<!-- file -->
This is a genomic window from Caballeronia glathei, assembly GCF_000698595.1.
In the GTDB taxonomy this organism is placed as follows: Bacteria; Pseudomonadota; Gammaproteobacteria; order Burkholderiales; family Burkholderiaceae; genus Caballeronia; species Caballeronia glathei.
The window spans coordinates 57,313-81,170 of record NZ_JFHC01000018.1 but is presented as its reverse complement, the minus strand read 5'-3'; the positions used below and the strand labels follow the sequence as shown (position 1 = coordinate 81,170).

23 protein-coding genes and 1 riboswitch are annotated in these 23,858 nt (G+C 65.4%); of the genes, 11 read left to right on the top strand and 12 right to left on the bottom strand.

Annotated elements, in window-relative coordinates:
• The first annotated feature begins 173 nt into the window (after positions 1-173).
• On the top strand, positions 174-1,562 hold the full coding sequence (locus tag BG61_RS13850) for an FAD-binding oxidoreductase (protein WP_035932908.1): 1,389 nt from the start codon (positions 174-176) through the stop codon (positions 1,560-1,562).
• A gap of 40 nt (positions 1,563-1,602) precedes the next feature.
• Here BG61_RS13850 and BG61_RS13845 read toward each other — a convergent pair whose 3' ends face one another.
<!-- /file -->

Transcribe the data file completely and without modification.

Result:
This is a genomic window from Caballeronia glathei, assembly GCF_000698595.1.
In the GTDB taxonomy this organism is placed as follows: Bacteria; Pseudomonadota; Gammaproteobacteria; order Burkholderiales; family Burkholderiaceae; genus Caballeronia; species Caballeronia glathei.
The window spans coordinates 57,313-81,170 of record NZ_JFHC01000018.1 but is presented as its reverse complement, the minus strand read 5'-3'; the positions used below and the strand labels follow the sequence as shown (position 1 = coordinate 81,170).

23 protein-coding genes and 1 riboswitch are annotated in these 23,858 nt (G+C 65.4%); of the genes, 11 read left to right on the top strand and 12 right to left on the bottom strand.

Annotated elements, in window-relative coordinates:
• The first annotated feature begins 173 nt into the window (after positions 1-173).
• On the top strand, positions 174-1,562 hold the full coding sequence (locus tag BG61_RS13850) for an FAD-binding oxidoreductase (protein WP_035932908.1): 1,389 nt from the start codon (positions 174-176) through the stop codon (positions 1,560-1,562).
• A gap of 40 nt (positions 1,563-1,602) precedes the next feature.
• Here BG61_RS13850 and BG61_RS13845 read toward each other — a convergent pair whose 3' ends face one another.